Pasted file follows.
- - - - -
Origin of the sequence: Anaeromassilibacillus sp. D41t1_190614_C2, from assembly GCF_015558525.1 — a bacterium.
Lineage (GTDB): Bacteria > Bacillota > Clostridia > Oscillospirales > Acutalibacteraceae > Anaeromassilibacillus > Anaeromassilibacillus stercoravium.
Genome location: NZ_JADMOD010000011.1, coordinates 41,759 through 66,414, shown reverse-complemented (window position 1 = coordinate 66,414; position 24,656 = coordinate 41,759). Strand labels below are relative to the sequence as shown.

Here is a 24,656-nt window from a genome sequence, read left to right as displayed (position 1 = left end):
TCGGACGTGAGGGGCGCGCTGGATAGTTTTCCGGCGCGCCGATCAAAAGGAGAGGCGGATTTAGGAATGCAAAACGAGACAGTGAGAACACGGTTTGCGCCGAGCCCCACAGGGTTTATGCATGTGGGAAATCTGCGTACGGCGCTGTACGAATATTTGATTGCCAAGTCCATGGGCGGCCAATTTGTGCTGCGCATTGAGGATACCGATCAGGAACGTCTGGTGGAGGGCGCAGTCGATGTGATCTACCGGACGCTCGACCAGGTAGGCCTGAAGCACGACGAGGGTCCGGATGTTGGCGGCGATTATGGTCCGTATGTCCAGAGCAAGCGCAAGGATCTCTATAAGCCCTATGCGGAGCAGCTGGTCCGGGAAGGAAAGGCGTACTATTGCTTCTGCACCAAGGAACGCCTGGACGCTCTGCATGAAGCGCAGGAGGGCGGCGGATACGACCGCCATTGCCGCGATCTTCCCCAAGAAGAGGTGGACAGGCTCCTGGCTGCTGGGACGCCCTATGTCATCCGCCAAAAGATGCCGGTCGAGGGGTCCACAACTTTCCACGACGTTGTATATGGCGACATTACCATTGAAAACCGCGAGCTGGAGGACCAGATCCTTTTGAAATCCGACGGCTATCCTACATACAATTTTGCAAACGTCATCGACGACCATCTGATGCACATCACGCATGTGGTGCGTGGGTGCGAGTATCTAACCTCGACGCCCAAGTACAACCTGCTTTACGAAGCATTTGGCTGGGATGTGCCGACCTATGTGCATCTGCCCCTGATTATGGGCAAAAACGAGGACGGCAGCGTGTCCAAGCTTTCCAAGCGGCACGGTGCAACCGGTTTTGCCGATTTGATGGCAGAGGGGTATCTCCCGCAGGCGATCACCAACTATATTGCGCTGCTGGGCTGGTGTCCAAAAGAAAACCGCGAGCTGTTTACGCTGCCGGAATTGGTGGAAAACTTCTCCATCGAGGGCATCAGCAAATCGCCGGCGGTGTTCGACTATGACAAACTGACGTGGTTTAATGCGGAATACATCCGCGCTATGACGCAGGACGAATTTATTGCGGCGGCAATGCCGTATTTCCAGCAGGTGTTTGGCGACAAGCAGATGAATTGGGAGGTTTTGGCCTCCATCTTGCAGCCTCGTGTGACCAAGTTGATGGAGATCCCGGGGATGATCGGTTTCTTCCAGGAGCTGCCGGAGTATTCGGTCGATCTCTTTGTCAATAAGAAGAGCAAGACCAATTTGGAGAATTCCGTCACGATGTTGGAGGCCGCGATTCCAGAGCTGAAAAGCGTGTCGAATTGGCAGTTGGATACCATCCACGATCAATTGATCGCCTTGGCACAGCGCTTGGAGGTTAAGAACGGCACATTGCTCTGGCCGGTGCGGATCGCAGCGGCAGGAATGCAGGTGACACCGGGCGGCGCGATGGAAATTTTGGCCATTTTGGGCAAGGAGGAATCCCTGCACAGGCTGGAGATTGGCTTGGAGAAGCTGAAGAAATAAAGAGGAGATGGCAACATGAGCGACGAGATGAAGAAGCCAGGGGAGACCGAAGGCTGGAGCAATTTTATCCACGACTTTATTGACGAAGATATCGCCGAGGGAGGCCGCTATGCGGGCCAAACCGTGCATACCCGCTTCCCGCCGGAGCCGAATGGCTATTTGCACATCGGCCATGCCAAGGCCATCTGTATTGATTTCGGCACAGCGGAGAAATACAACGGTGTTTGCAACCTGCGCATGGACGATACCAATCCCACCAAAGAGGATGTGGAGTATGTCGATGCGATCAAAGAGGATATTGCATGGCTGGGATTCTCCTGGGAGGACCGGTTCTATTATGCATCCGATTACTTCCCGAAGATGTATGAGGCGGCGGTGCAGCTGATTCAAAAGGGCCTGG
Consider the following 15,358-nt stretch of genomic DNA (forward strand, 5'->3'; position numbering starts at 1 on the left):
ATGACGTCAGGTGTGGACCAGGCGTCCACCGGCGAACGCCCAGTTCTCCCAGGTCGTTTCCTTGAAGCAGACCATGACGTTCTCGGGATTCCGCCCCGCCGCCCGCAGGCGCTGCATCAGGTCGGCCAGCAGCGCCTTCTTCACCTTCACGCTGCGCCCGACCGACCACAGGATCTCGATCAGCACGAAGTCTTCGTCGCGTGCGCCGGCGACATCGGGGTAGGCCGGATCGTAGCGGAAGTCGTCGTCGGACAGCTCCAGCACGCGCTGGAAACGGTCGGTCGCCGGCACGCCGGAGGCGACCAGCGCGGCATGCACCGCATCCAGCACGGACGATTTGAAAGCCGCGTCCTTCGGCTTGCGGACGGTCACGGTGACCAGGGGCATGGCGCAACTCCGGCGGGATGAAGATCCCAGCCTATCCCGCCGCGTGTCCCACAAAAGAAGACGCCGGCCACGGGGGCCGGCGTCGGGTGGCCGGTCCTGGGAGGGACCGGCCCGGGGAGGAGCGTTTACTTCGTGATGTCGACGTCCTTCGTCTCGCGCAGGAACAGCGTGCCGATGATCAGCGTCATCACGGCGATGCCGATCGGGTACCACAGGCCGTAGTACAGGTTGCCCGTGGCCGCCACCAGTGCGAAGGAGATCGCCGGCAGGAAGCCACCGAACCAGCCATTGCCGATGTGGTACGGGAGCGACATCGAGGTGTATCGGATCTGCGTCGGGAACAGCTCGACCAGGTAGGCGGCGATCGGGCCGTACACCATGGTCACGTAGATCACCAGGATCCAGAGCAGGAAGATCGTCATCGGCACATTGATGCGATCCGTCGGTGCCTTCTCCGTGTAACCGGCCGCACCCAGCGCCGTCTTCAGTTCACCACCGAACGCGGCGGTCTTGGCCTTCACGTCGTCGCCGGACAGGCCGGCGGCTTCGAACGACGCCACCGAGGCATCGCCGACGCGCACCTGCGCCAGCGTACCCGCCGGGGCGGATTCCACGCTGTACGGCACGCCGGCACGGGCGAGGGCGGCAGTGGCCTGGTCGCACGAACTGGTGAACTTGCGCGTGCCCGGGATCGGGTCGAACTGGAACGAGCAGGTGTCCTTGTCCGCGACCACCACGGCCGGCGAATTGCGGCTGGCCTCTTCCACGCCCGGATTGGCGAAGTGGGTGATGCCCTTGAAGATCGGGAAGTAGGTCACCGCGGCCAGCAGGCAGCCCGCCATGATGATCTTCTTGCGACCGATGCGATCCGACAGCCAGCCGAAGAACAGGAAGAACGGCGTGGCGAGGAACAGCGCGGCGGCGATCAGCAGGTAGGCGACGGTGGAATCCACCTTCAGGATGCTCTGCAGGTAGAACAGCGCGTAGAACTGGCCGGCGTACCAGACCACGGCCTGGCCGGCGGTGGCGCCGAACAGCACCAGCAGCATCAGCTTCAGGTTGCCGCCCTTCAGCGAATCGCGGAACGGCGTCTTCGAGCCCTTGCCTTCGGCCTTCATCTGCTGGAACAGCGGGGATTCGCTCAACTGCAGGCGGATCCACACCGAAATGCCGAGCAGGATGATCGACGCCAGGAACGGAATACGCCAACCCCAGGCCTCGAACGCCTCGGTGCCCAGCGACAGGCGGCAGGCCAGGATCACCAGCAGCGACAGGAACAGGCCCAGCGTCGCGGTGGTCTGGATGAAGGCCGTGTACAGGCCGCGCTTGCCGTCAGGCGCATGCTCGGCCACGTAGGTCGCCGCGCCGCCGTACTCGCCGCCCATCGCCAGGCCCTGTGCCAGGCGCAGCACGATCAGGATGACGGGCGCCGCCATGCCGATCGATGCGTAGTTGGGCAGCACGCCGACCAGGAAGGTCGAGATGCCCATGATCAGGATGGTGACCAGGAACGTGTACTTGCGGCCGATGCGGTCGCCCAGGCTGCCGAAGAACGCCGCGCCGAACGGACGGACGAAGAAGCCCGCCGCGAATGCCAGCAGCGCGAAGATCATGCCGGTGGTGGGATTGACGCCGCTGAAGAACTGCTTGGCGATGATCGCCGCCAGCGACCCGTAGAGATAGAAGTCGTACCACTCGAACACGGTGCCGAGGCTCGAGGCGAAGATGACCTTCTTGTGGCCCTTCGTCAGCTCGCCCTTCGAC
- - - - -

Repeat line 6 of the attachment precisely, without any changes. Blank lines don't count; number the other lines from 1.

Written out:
Consider the following 15,358-nt stretch of genomic DNA (forward strand, 5'->3'; position numbering starts at 1 on the left):